“Flight Behavior”

AGPix_summers402_1165_Lg[1]Christmas is a time most of us associate with gifts. We enjoy giving gifts and, of course, we enjoy receiving them too. Hopefully when we do receive gifts we give thanks for them and honor the bestower by what we do with the gift. To show disrespect for any gift given to us in love would be sinful or inappropriate.

I fear that a lot of people forget that the earth we live on is a gift bestowed by God. We should give thanks for this marvelous gift and also treat it in a way that is appropriate. Unfortunately, from the looks of things, we’ve not done a very good job of the latter obligation.

HNP crater 367Early this morning I finished reading Barbara Kingslover’s newest novel, Flight Behavior. The book is fiction but deals with a very serious problem our planet is facing, global warming. Kingslover, who in addition to being an award winning writer, earned degrees in biology and worked as a scientist. She definitely did her homework for this book and introduces a great deal of scientific evidence into her narrative.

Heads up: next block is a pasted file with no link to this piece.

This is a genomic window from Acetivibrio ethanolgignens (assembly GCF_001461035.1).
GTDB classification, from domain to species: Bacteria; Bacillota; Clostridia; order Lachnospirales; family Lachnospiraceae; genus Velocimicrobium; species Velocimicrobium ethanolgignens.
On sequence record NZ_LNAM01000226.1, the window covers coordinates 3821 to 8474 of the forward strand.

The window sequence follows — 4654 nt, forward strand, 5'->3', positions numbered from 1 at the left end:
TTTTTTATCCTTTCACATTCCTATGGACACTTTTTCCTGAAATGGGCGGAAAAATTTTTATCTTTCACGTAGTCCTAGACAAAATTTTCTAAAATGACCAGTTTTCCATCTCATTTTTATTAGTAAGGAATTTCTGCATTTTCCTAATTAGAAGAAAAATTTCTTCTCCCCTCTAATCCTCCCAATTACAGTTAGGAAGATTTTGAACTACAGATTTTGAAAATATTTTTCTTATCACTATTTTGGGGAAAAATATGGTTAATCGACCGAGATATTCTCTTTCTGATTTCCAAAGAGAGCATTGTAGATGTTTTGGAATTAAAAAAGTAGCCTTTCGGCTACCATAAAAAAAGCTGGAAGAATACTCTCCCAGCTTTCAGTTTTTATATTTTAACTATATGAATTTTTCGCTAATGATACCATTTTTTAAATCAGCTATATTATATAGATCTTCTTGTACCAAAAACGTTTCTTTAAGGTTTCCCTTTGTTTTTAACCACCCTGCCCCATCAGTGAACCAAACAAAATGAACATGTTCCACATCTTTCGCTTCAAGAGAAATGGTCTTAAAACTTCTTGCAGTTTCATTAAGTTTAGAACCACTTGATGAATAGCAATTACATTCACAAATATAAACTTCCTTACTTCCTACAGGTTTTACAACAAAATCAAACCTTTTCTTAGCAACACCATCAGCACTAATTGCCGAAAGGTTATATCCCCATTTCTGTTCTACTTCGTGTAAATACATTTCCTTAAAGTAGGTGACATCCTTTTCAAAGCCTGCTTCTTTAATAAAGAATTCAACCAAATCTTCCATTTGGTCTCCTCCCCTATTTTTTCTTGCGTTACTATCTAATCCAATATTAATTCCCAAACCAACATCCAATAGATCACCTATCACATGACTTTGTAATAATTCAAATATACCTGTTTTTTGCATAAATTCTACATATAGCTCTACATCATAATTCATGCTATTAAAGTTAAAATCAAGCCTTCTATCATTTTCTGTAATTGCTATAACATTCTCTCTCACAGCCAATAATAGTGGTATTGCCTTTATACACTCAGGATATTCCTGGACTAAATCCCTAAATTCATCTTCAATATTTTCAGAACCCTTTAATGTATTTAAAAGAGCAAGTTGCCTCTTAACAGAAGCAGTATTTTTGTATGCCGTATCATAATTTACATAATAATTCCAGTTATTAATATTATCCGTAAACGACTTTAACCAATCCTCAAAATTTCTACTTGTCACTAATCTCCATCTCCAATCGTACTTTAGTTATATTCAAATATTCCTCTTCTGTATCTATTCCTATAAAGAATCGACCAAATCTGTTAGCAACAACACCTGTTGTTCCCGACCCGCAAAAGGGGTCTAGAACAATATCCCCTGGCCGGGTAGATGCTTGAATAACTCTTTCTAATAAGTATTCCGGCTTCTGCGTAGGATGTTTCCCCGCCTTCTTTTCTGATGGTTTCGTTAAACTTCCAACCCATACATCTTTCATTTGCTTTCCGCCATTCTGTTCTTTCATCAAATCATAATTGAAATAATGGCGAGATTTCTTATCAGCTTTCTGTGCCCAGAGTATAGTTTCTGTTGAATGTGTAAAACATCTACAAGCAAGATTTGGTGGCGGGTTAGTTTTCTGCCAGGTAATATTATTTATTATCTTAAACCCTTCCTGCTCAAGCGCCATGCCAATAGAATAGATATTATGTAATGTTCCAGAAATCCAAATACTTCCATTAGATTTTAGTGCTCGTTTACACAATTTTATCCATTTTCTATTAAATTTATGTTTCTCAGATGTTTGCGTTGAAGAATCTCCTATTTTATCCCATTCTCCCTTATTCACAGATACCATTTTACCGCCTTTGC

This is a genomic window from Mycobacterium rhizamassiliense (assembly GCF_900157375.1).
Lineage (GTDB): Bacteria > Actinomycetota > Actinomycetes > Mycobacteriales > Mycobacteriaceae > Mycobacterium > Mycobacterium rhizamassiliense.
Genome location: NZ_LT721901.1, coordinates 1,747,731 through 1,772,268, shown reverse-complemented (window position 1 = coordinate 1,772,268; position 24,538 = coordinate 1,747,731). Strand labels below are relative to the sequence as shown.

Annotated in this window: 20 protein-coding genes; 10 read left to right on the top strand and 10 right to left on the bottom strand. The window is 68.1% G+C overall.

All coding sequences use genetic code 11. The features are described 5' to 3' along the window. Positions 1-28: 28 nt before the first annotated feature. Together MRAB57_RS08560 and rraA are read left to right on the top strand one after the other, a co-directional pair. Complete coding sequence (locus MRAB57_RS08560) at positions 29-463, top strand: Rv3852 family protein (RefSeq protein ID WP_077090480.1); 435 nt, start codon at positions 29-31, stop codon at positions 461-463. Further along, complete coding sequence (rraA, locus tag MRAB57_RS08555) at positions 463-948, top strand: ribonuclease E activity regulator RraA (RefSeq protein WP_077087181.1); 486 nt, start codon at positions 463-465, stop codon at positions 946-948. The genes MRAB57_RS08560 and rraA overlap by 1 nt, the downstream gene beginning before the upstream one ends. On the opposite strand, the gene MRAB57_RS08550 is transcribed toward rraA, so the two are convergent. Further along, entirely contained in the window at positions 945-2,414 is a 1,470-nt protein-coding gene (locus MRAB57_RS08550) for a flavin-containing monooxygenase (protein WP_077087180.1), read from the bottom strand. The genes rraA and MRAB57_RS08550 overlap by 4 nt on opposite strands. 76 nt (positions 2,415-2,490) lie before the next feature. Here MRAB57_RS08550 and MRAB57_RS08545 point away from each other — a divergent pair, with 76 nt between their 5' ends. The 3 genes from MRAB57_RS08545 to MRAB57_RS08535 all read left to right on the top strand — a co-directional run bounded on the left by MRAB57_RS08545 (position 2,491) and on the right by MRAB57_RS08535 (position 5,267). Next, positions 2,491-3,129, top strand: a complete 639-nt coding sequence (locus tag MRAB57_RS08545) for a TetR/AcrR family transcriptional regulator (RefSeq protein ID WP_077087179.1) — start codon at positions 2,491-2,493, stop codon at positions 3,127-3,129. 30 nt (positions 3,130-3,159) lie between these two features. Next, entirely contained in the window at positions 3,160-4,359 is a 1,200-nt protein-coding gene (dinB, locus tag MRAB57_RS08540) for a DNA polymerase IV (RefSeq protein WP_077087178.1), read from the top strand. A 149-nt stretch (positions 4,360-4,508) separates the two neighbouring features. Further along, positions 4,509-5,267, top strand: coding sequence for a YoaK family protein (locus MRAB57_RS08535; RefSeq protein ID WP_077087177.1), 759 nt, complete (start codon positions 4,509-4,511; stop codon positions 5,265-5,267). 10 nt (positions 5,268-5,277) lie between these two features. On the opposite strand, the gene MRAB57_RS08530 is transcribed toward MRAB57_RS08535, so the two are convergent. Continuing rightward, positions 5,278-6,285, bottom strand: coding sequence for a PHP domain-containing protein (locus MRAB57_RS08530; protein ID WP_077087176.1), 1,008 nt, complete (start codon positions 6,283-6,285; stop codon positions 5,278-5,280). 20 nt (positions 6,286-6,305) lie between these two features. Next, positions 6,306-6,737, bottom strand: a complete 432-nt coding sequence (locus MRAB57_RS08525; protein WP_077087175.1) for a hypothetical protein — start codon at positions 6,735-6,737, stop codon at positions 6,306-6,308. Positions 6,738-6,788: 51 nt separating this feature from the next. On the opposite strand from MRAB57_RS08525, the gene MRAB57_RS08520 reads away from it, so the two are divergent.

The story she tells involves the potential demise of monarch butterflies due to climate change. It is a story that stretches from Mexico to the southern Appalachian mountains. It is also a story that is unfortunately all too believable. Out of both ignorance and arrogance we have done things to our planet that has had, and will continue to have, dire consequences.

Kingslover deals with the reluctance of many to acknowledge the human impact on the earth’s rising temperature. In one of the book’s best sections a respected biologist gives a blistering interview to a television reporter and does his best to set the record straight–humans are influencing climate change and people can deny it all they want but it will not change what is happening.

FL9677If you’ve read any of Kingslover’s previous books it will come as no surprise that she brings religion into the discussion. More than one character in the book is convinced that the earth truly is a gift from God and that¬†people are responsible for being good stewards of it.

I hope Flight Behavior becomes a best-seller. It will help anyone who reads it to understand better what we are up against in the growing threat of global warming. Hopefully her novel will also lead others to give more thought to the connection between Christianity and environmental stewardship. I do commend the book to you and hope you’ll encourage others to read it as well.


(I took the top image in Virginia, the middle image in Hawaii, and the bottom image in Florida.)